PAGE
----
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Craft Market at Spier, New Artists: Tavengwa Dahwa
By: Sue Heathcock   (2019-11-29)

Tavengwa Dahwa uses colourful telephone wire to make a variety of animals and functional decorative items, from keyrings, paper clips and fridge magnets to chicken baskets and protea candle-holders. Then there’s a bright range of birds, from peacocks, to pelicans, flamingos and cranes, and African animals, from ostrich to elephant and rhino. Meticulously crafted and full of life they are selling as fast as he can make them!

Tavengwa tells us more:

How did you learn your craft?

I learnt the skills when I came to South Africa in 2003. I couldn’t get a job as I didn’t have a work permit. I saw the guys making on the street and I learned by watching them doing it. I tried to improve on what they were doing, and I’ve learned more along the way, until I reached what I’m doing now. I make anything that you can think of in wire, using wire frames wrapped with telephone wire.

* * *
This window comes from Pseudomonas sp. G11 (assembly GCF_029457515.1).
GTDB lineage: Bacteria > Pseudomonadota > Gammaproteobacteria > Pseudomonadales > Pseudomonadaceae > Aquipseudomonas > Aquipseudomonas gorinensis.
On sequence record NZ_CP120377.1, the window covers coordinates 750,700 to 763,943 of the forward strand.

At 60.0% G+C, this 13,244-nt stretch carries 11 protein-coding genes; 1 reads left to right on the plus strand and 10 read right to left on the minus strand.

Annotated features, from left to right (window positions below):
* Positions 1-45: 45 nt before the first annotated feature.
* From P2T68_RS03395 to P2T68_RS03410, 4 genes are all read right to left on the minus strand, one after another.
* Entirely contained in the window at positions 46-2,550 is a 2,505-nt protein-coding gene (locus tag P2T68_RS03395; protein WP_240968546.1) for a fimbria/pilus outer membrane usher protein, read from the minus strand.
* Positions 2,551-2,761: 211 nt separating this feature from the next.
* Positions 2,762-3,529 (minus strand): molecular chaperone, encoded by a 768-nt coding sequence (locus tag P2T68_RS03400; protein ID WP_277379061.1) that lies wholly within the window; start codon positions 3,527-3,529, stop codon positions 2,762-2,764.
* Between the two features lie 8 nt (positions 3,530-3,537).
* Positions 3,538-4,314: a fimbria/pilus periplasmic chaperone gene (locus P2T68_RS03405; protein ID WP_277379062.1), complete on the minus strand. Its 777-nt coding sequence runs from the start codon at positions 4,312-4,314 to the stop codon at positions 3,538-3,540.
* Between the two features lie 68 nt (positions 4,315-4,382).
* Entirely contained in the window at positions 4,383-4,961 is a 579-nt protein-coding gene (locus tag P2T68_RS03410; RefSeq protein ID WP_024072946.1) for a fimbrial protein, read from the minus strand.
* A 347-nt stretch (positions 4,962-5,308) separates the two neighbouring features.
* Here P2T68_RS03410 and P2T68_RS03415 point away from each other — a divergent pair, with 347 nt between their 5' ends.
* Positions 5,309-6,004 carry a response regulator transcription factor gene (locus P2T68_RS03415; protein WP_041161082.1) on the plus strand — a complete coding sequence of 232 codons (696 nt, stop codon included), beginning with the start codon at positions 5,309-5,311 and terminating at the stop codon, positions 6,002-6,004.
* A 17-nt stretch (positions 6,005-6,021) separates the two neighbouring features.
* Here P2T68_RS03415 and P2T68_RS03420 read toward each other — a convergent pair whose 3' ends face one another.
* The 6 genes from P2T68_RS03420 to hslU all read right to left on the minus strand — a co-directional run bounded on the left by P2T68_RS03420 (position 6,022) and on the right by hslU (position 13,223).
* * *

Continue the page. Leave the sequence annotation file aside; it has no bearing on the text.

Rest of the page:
Where do your ideas come from?

My ideas sometimes come from looking at pictures, sometimes clients come with a concept and I develop it from there. Or I just come up with my own ideas, perhaps looking at a picture and interpreting it in my own way.

What do you like about working with telephone wire?

It’s something different - there are a lot of artists working in bead and wirework, but telephone wire is a little bit different.

It comes in about 12 palettes of colour. Nowadays they produce more colours specifically for crafters as more people want it, our craft has created a demand. Before, we used to collect and pick out our materials from recycled telephone wire. It came in a limited range of colours, red, yellow and we used to get some speckled with white. Now the company that makes it produces so many lovely colours it gives many more possibilities.

Tavengwa is working up to bigger pieces like trophy heads but is being kept busy keeping his smaller pieces in stock as they are moving fast. And he’s got more ideas cooking, so keep an eye on his display through the season to see what else he comes up with.

Find his work at The Craft Market at Spier – open every day 10h00 to 17h30 on the lawns below the Wine Centre at Spier Wine Farm.